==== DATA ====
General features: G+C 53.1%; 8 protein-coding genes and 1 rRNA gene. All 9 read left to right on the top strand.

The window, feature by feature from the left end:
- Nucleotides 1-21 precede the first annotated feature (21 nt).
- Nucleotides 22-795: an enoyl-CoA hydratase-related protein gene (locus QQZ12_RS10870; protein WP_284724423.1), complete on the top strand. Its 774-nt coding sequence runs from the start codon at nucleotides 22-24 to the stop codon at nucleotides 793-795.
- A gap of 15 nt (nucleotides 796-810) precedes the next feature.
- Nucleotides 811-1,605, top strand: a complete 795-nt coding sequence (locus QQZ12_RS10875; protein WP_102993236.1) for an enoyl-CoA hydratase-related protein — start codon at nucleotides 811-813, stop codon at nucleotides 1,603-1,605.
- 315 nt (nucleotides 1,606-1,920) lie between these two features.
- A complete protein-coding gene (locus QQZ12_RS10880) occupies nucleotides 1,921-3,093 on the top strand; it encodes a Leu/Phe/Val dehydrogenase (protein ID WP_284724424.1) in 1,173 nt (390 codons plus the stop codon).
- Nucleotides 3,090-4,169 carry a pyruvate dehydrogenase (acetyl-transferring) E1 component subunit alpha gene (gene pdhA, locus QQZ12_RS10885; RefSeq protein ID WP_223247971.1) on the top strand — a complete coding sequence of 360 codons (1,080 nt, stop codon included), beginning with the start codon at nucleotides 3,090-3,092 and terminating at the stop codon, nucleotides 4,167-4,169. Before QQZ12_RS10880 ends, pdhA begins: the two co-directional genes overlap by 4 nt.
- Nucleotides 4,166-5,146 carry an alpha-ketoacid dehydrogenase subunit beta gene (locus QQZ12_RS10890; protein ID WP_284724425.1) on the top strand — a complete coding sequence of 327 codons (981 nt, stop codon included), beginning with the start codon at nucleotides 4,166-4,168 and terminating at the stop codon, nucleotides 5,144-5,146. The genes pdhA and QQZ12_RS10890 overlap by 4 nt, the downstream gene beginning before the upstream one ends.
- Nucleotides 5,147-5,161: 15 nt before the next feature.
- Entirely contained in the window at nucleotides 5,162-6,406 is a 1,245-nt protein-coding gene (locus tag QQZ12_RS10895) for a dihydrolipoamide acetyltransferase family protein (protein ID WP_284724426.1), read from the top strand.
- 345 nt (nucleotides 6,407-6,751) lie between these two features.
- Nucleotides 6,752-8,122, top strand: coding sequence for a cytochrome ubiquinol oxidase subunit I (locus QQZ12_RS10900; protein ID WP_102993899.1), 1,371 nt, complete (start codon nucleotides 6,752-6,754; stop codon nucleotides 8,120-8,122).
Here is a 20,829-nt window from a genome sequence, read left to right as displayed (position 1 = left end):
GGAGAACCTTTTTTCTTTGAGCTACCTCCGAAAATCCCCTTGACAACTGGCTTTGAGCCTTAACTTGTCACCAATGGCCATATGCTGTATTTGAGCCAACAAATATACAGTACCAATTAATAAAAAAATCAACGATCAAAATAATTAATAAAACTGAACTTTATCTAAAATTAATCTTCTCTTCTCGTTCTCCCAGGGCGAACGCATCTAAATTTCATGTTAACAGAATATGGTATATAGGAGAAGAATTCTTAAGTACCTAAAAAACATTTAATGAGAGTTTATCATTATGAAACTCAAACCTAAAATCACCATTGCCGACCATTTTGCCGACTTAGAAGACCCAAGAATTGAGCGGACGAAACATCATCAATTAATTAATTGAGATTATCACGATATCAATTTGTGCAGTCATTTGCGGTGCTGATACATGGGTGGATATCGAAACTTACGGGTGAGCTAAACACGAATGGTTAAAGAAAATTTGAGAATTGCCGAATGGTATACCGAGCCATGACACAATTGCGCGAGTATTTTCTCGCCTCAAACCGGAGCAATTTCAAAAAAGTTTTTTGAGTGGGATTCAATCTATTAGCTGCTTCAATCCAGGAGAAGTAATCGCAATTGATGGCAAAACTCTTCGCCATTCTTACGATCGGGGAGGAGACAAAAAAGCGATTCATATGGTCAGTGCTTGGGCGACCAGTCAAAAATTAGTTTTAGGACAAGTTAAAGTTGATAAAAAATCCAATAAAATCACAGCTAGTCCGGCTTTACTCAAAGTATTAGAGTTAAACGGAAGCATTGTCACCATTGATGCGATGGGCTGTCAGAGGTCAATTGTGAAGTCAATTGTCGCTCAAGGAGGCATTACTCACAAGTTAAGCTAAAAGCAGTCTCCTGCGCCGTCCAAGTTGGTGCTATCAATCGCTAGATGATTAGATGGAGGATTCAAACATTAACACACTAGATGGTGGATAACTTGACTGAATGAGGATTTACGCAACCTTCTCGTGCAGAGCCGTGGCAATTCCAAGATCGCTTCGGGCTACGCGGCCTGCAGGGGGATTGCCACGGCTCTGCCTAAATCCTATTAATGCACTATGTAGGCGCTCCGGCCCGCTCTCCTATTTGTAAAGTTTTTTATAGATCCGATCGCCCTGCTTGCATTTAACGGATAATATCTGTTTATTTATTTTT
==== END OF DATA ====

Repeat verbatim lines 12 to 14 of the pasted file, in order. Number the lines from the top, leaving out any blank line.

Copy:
- Entirely contained in the window at nucleotides 5,162-6,406 is a 1,245-nt protein-coding gene (locus tag QQZ12_RS10895) for a dihydrolipoamide acetyltransferase family protein (protein ID WP_284724426.1), read from the top strand.
- 345 nt (nucleotides 6,407-6,751) lie between these two features.
- Nucleotides 6,752-8,122, top strand: coding sequence for a cytochrome ubiquinol oxidase subunit I (locus QQZ12_RS10900; protein ID WP_102993899.1), 1,371 nt, complete (start codon nucleotides 6,752-6,754; stop codon nucleotides 8,120-8,122).